IN RE: the Claim of Melanie DOERLE

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Supreme Court, Appellate Division, Third Department, New York.

IN RE: the Claim of Melanie DOERLE, Respondent, v. JC PENNEY COMPANY INC., Appellant. Workers' Compensation Board, Respondent.

Decided: June 24, 1999

Before:  MERCURE, J.P., PETERS, SPAIN, CARPINELLO and GRAFFEO, JJ. Wolff, Goodrich & Goldman (Craig T. Shouldice of counsel), Syracuse, for appellant. Eliot Spitzer, Attorney-General (Howard B. Friedland of counsel), New York City, for Workers' Compensation Board, respondent. Aaron Mark Zimmerman, Syracuse, for Melanie Doerle, respondent.

Appeal from a decision of the Workers' Compensation Board, filed October 2, 1997, which ruled that claimant sustained a compensable injury and awarded workers' compensation benefits.

Claimant filed a claim for workers' compensation benefits, claiming that she had sustained a work-related injury to her back in May 1996.   Although the employer initially indicated that it would not contest claimant's right to compensation, the employer's representative stated at a hearing on November 1, 1996 that information had been received indicating that claimant had injured her back during a personal activity and not at work.   The employer requested an opportunity to present two witnesses to testify on the question of whether claimant actually sustained a work-related injury.   The Workers' Compensation Law Judge (hereinafter WCLJ) scheduled a hearing on December 23, 1996 for the testimony of claimant and the employer's two witnesses.

Claimant appeared and testified at the scheduled hearing, but the employer did not produce its two witnesses, claiming that one witness, Lewis Zupan, was in Florida and offering no excuse for the absence of the other witness, a chiropractor who had treated claimant.   After claimant testified that she had seen Zupan in the area the previous evening, and based upon the employer's inability to provide a satisfactory explanation of the efforts it had made to produce the witnesses, the WCLJ denied the employer's request for an adjournment, found that claimant had sustained a compensable injury and awarded benefits.   On appeal, the Workers' Compensation Board affirmed the WCLJ's determination.

 The employer contends that the Board erred in concluding that the employer was not entitled to another opportunity to produce its witnesses.  “It is well established that where a party, especially a carrier, is at fault or without excuse for failing to present evidence on time, it is not an abuse of discretion to deny an adjournment or application for reopening * * * ” (Matter of Di Leonardo v. Heathcote Fish Mkt., 97 A.D.2d 576, 577, 468 N.Y.S.2d 69 [citations omitted] ).   The record supports the Board's conclusion that the employer had ample opportunity to produce its witnesses and failed to avail itself of that opportunity.   It is clear from the record that the employer made no effort to produce either witness.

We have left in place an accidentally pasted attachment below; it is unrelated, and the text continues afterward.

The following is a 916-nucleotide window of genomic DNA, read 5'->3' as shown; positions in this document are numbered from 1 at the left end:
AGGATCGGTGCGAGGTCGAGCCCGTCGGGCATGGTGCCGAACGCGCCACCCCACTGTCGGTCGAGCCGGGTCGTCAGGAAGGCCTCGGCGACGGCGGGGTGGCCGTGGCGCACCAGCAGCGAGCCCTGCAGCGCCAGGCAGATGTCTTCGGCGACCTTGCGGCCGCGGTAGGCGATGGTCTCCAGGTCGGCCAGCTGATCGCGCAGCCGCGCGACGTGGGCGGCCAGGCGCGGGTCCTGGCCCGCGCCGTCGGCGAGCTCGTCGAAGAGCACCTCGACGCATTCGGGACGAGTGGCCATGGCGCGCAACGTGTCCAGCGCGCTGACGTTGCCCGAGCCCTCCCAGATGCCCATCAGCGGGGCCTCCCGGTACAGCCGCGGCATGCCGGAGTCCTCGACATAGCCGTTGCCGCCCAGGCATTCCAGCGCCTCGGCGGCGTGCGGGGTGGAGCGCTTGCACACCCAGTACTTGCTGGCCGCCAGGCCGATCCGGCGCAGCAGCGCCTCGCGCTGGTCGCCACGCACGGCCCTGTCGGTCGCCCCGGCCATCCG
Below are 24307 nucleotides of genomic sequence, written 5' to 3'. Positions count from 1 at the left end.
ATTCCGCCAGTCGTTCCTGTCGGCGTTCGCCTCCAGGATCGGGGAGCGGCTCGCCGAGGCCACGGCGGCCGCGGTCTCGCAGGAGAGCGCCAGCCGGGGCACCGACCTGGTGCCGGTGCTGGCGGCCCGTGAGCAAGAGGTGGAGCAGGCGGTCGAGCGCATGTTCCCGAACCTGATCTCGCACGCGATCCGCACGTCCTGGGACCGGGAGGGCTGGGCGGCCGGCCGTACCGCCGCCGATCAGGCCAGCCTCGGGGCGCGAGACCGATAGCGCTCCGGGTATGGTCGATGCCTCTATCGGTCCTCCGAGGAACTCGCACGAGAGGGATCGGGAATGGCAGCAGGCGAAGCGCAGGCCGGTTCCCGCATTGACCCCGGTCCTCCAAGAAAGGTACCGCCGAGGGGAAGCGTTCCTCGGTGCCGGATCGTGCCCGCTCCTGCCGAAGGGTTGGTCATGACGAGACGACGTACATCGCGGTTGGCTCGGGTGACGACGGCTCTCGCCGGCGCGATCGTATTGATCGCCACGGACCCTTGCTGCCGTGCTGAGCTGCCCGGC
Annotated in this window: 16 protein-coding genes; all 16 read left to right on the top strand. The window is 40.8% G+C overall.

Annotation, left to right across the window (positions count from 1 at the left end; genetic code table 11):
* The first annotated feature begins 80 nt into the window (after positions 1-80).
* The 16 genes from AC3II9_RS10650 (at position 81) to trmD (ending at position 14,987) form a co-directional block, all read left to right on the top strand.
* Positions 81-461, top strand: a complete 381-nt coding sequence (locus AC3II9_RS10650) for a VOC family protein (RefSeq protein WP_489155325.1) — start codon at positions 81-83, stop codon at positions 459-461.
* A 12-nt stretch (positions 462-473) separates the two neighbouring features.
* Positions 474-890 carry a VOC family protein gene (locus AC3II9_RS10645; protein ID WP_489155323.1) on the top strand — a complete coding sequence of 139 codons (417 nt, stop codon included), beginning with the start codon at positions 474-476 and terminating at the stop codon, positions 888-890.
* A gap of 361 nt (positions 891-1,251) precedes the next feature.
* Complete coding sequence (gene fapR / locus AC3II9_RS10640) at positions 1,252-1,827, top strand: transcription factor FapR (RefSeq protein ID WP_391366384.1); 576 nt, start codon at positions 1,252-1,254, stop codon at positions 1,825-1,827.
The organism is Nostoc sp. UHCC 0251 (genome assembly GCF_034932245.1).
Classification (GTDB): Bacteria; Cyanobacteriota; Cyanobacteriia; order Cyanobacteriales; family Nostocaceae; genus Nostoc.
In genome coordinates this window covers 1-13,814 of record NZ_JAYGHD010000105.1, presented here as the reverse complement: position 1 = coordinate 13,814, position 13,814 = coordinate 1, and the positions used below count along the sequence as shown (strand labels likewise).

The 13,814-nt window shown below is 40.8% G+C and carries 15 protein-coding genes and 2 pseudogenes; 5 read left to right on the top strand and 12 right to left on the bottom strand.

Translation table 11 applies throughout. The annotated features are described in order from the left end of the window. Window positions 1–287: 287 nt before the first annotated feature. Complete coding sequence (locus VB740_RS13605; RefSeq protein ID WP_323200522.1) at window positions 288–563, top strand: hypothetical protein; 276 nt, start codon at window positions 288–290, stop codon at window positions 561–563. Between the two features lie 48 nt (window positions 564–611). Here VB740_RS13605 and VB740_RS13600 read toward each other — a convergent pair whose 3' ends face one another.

With regard to Zupan, the employer failed to explain the basis for its belief that Zupan was in Florida, apparently made no effort to confirm that he was there and, if he was there, made no effort to determine whether he could or would return for the hearing.   These failings, coupled with claimant's testimony that she saw Zupan the evening before the hearing, support the Board's conclusion that the employer failed to avail itself of the opportunity to produce Zupan.

With regard to the chiropractor, the employer conceded that it had no idea why the witness did not appear.   At the hearing before the WCLJ and again at the hearing before the Board, the employer offered no explanation of the steps it took to obtain his appearance.   The chiropractor was not being produced as an expert witness, but merely to testify regarding claimant's admission that she did not sustain her injury at work.   The absence of any effort by the employer to produce the chiropractor or explain his absence supports the Board's conclusion that the employer failed to avail itself of the opportunity to produce the witness.

Inasmuch as the evidence demonstrates that the employer was at fault and without excuse for failing to produce the two witnesses, the Board did not abuse its discretion in refusing to disturb the WCLJ's denial of an adjournment (see, Matter of Di Leonardo v. Heathcote Fish Mkt., supra;  see also, Matter of Schulman v. Lederle Labs., 232 A.D.2d 684, 648 N.Y.S.2d 55).   The decision must, therefore, be affirmed.

ORDERED that the decision is affirmed, without costs.



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